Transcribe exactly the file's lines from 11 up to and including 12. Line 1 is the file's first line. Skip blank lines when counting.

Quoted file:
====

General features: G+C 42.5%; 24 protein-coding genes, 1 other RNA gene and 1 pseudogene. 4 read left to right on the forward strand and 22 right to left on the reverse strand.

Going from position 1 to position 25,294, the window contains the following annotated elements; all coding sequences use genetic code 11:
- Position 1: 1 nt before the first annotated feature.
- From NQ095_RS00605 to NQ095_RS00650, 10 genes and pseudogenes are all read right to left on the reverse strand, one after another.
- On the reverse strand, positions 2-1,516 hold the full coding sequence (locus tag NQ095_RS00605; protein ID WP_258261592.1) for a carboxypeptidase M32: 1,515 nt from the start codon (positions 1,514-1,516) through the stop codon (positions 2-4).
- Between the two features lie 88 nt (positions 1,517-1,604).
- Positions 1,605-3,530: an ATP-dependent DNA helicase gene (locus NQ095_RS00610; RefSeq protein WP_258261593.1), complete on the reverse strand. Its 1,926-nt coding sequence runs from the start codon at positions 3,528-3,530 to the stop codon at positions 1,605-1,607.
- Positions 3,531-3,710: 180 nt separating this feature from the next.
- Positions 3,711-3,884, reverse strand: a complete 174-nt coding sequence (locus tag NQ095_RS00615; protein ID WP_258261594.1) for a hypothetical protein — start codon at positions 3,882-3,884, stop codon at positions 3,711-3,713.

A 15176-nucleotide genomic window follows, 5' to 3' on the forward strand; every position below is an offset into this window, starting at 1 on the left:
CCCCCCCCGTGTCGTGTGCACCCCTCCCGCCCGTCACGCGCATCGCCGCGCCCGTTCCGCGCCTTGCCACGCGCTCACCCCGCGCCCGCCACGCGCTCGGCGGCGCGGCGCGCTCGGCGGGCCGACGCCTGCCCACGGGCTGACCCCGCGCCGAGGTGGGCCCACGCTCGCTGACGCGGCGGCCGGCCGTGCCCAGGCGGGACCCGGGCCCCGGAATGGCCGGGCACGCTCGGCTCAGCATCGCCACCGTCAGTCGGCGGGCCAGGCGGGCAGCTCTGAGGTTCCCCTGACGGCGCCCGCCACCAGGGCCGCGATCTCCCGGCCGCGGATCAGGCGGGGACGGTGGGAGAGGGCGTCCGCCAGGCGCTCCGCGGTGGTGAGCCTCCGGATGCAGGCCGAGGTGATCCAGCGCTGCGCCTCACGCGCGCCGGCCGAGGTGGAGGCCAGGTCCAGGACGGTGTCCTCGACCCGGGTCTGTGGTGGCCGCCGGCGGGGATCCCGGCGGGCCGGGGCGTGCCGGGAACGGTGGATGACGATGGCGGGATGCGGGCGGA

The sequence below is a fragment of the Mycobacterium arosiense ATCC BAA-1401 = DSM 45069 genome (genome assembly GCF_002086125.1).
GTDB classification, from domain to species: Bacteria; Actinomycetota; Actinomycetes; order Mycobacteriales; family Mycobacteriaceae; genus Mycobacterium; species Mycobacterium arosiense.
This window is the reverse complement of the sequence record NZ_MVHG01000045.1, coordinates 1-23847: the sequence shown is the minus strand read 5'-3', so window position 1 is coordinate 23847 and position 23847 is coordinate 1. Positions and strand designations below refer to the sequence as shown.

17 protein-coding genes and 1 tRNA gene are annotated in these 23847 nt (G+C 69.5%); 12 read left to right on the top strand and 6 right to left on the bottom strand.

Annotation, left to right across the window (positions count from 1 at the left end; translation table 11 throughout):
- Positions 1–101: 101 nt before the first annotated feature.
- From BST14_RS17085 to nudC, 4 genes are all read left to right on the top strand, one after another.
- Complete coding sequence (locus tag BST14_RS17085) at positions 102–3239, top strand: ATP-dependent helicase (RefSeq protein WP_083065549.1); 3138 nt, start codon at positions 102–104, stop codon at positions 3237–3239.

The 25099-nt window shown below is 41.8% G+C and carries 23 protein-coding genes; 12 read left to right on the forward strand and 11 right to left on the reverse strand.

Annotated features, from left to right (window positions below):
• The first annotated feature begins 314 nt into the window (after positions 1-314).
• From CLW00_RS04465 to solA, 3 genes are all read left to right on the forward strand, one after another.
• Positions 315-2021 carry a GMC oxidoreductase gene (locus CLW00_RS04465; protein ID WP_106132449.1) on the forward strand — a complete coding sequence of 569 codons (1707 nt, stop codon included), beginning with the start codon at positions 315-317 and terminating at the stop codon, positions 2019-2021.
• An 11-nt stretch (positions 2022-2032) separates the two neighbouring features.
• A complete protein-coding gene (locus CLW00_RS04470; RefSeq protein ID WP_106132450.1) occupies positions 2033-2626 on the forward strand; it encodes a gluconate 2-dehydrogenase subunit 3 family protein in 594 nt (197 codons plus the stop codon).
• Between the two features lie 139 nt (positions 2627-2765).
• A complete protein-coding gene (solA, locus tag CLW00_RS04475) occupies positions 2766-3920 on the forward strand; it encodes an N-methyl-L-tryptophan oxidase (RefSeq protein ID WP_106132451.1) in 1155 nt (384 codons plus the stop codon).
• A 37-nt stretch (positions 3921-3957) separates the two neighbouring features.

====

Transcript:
CCCCCCCCGTGTCGTGTGCACCCCTCCCGCCCGTCACGCGCATCGCCGCGCCCGTTCCGCGCCTTGCCACGCGCTCACCCCGCGCCCGCCACGCGCTCGGCGGCGCGGCGCGCTCGGCGGGCCGACGCCTGCCCACGGGCTGACCCCGCGCCGAGGTGGGCCCACGCTCGCTGACGCGGCGGCCGGCCGTGCCCAGGCGGGACCCGGGCCCCGGAATGGCCGGGCACGCTCGGCTCAGCATCGCCACCGTCAGTCGGCGGGCCAGGCGGGCAGCTCTGAGGTTCCCCTGACGGCGCCCGCCACCAGGGCCGCGATCTCCCGGCCGCGGATCAGGCGGGGACGGTGGGAGAGGGCGTCCGCCAGGCGCTCCGCGGTGGTGAGCCTCCGGATGCAGGCCGAGGTGATCCAGCGCTGCGCCTCACGCGCGCCGGCCGAGGTGGAGGCCAGGTCCAGGACGGTGTCCTCGACCCGGGTCTGTGGTGGCCGCCGGCGGGGATCCCGGCGGGCCGGGGCGTGCCGGGAACGGTGGATGACGATGGCGGGATGCGGGCGGA

The sequence below is a fragment of the Mycobacterium arosiense ATCC BAA-1401 = DSM 45069 genome (genome assembly GCF_002086125.1).